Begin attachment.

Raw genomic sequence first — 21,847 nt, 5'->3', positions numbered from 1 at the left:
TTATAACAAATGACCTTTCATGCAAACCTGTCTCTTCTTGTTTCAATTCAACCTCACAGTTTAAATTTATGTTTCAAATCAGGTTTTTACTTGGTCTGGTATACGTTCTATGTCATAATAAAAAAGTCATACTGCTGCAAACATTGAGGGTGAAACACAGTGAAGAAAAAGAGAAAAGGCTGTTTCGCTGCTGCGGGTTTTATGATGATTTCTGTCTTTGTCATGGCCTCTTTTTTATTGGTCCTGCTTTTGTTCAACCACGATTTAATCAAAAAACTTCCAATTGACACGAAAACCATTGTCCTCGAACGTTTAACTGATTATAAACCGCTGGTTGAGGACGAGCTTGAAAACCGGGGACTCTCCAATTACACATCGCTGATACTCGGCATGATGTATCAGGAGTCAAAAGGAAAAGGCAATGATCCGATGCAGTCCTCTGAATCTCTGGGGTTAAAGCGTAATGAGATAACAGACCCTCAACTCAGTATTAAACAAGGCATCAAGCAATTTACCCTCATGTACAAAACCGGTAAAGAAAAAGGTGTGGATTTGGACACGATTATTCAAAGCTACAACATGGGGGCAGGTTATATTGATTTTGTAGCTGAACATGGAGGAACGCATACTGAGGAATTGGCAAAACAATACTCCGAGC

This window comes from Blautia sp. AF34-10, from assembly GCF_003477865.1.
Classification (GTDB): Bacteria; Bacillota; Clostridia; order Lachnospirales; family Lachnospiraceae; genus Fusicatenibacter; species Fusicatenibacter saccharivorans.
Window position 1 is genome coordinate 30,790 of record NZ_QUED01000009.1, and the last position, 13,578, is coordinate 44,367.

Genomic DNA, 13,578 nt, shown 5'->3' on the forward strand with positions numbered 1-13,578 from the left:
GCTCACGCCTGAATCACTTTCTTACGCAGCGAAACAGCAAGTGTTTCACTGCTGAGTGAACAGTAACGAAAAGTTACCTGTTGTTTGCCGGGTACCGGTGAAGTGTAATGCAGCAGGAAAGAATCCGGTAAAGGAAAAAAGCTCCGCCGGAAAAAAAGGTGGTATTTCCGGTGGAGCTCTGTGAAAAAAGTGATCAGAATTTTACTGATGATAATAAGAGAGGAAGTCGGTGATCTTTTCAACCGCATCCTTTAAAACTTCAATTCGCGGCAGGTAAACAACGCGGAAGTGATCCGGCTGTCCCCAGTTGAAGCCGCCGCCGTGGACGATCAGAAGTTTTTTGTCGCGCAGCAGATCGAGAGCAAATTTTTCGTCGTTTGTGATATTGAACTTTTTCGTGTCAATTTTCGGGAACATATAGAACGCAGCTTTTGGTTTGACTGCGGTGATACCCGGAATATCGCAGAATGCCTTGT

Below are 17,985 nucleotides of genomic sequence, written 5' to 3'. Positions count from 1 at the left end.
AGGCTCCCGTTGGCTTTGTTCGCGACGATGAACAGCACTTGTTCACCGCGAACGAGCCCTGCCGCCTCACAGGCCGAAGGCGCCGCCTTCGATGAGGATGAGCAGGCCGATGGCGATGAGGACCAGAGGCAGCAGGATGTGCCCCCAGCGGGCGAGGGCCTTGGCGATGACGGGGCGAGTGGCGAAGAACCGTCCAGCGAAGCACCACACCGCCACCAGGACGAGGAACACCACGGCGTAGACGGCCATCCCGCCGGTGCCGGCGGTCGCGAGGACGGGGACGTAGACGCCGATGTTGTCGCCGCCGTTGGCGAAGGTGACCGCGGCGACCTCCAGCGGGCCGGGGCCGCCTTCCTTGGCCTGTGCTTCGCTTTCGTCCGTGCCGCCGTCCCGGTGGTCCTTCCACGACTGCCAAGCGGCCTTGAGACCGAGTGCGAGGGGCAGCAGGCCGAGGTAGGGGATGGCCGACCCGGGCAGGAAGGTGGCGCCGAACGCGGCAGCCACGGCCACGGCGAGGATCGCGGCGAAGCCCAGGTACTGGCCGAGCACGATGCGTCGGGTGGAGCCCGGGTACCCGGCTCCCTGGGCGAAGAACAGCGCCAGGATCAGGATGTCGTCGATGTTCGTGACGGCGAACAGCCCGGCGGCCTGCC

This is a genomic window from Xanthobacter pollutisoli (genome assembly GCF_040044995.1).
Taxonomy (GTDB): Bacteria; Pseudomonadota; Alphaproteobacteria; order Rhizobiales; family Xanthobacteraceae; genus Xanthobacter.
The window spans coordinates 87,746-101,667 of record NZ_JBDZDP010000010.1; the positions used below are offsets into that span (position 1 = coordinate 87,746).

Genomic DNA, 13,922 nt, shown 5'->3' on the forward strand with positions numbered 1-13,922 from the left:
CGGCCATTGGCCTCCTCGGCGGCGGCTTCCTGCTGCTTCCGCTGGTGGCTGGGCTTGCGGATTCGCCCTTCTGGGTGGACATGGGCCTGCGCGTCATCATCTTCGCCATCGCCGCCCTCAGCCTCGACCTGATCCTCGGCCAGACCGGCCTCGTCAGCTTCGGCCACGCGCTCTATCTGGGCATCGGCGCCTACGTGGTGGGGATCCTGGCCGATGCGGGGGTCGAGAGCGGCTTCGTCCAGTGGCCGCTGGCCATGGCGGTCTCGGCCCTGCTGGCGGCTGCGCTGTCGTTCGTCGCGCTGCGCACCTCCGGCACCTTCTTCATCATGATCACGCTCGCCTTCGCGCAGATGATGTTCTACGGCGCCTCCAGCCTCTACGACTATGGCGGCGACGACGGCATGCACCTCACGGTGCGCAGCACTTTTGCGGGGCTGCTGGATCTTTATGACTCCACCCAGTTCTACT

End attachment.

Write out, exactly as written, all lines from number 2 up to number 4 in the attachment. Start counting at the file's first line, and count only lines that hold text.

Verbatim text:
TTATAACAAATGACCTTTCATGCAAACCTGTCTCTTCTTGTTTCAATTCAACCTCACAGTTTAAATTTATGTTTCAAATCAGGTTTTTACTTGGTCTGGTATACGTTCTATGTCATAATAAAAAAGTCATACTGCTGCAAACATTGAGGGTGAAACACAGTGAAGAAAAAGAGAAAAGGCTGTTTCGCTGCTGCGGGTTTTATGATGATTTCTGTCTTTGTCATGGCCTCTTTTTTATTGGTCCTGCTTTTGTTCAACCACGATTTAATCAAAAAACTTCCAATTGACACGAAAACCATTGTCCTCGAACGTTTAACTGATTATAAACCGCTGGTTGAGGACGAGCTTGAAAACCGGGGACTCTCCAATTACACATCGCTGATACTCGGCATGATGTATCAGGAGTCAAAAGGAAAAGGCAATGATCCGATGCAGTCCTCTGAATCTCTGGGGTTAAAGCGTAATGAGATAACAGACCCTCAACTCAGTATTAAACAAGGCATCAAGCAATTTACCCTCATGTACAAAACCGGTAAAGAAAAAGGTGTGGATTTGGACACGATTATTCAAAGCTACAACATGGGGGCAGGTTATATTGATTTTGTAGCTGAACATGGAGGAACGCATACTGAGGAATTGGCAAAACAATACTCCGAGC

This window comes from Blautia sp. AF34-10, from assembly GCF_003477865.1.
Classification (GTDB): Bacteria; Bacillota; Clostridia; order Lachnospirales; family Lachnospiraceae; genus Fusicatenibacter; species Fusicatenibacter saccharivorans.